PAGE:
Blanchette, p. 59.
The following is my paraphrased summary of pouring pots from thesis: Blanchette, Jean-Francois (Ph.D.: Anthropology, 1979, Brown University) Title: The role of artifacts in the study of foodways in New France, 1720-1760 : two case studies based on the analysis of ceramic artifacts.
"The shapes of ceramic objects are generally divided into two categories: hollowware (creux) and flatware (platerie). Brown faïence hollowware comprises pitchers, coffeepots, chocolate pots, teapots, soup tureens, huguenotes, pâtés, deep platters or saladiers, large bowls, porringers and cups.
The pitcher is a pot with a slight pouring lid and a handle. Its neck is long, straight and vertical; its body is globular.
The coffeepot is a pouring pot in which the walls are uniform and slanted toward the bottom and the handle is horizontal and straight “used for heating all type of beverages” (Encyclopédie 1765: Fayancerie, PL I: 4) The author does not make a distinction between the coffeepot,
the marabout (round-bodied hot water jug [Fig. 5])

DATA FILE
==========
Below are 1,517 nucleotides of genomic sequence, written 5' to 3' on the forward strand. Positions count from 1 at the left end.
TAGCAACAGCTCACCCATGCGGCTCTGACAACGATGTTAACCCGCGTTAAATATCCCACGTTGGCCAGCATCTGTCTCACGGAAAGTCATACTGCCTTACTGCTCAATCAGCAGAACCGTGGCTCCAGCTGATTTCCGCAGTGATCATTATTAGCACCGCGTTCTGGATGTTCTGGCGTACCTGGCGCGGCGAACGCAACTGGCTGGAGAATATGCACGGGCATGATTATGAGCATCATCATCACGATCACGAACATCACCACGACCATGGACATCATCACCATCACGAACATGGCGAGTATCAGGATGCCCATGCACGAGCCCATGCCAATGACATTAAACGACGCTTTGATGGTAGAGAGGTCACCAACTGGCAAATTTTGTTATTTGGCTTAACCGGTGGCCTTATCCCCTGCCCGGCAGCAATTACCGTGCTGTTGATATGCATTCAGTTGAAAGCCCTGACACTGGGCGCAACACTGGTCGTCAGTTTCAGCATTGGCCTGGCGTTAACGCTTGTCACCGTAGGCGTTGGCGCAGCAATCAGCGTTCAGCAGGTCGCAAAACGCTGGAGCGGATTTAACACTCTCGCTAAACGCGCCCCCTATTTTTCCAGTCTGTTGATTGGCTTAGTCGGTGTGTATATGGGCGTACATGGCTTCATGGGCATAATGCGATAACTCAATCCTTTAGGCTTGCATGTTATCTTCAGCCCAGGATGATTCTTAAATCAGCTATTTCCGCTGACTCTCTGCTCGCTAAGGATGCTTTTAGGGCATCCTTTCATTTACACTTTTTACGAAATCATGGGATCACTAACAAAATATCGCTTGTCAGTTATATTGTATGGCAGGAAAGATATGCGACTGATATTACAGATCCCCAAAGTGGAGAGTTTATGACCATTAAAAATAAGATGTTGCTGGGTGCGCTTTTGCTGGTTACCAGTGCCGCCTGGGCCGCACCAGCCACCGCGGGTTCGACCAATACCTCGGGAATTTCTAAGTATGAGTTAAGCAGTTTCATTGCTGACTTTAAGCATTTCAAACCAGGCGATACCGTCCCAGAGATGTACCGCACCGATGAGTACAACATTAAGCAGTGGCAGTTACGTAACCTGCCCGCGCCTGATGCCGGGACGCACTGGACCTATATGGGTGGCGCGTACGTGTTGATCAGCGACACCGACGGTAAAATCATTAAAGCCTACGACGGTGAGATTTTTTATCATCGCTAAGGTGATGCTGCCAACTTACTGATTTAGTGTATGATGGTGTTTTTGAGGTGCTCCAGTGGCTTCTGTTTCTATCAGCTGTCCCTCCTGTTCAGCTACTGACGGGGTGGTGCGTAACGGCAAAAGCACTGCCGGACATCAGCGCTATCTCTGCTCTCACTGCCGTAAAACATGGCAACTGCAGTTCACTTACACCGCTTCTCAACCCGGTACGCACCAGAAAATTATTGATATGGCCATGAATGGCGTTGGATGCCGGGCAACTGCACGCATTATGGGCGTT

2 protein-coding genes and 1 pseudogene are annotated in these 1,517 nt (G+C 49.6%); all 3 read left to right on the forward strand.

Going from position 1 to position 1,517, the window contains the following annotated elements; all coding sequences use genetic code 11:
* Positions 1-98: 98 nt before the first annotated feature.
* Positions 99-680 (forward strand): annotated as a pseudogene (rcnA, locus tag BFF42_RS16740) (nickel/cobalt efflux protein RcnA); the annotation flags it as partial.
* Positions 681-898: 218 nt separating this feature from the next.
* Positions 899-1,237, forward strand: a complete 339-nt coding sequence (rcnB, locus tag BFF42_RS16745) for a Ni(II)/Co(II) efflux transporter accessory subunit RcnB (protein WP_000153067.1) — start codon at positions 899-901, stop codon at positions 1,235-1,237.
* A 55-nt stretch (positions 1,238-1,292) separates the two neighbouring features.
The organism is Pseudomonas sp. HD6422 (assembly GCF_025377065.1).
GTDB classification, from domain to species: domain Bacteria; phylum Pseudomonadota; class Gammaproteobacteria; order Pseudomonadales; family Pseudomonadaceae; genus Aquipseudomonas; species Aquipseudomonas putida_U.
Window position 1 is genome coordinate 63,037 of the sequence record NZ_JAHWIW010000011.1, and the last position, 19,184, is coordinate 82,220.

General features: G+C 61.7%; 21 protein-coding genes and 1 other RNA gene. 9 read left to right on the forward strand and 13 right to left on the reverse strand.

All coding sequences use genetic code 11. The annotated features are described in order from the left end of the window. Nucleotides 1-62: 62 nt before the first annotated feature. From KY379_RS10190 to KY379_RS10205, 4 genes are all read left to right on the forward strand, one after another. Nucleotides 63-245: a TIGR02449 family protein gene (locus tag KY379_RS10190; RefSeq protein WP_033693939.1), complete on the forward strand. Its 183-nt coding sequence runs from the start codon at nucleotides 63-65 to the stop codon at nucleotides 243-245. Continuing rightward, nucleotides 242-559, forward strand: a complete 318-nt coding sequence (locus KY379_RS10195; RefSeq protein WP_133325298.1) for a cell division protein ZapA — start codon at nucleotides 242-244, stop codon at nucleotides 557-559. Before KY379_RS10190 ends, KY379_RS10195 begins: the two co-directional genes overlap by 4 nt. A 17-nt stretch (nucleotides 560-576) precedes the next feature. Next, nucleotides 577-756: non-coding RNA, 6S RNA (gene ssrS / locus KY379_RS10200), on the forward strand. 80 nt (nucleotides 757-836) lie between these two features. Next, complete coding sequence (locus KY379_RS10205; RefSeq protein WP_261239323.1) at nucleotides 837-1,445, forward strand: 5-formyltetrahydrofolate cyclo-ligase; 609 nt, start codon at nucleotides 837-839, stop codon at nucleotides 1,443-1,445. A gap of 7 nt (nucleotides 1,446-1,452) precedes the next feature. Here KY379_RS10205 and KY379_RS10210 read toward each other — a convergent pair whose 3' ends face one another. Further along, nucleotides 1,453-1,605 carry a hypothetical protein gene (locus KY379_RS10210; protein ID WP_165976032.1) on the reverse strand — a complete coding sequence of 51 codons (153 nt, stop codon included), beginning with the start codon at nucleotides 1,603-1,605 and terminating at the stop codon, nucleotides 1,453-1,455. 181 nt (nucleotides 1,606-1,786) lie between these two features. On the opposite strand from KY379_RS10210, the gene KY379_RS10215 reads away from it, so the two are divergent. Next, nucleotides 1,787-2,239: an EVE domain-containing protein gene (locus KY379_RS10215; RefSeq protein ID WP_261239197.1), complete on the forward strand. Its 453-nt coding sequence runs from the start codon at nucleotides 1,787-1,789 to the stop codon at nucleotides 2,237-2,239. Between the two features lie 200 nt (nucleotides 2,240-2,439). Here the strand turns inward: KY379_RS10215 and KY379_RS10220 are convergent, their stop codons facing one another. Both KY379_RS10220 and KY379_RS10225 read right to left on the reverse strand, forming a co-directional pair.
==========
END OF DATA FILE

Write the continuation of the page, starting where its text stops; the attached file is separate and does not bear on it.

and the coquemart [Fig. 6] (see text of the encyclopedia). Furetière 1970, however, says that the “coffee pot” is a “small coquemart-shaped vessel in which coffee is prepared.”
The teapot is a pouring pot with a bulbous body, narrow opening and long cylindrical and sometimes curved spout. It has a handle, and the spout is separate from the pot’s opening. The teapot usually stands lower than other pots of normal size. In the Recueil de plances (1765 in Encyclopédie: Fayancerie I:7), it states “A tea pot to be used with a tray (name given to a platter carrying a number of coffee cups), usually made to contain coffee.”
This text is probably another indication that tea was not widely used.
It is only in the text of the Encyclopédie itself that the teapot is described as a pot to be used for tea: “Tea pot (Faïence manufacturer’s terminology), slightly bulbous vessel with handle and spout, in which tea is brewed with boiling water and used as a beverage. Tea pots come in all shapes and sizes, and may hold from one to ten cups; Chinese and Japanese tea pots are perhaps among the most beautiful."
From these texts, it would appear that the function of the pouring pot(s) must have varied according to the needs of the people."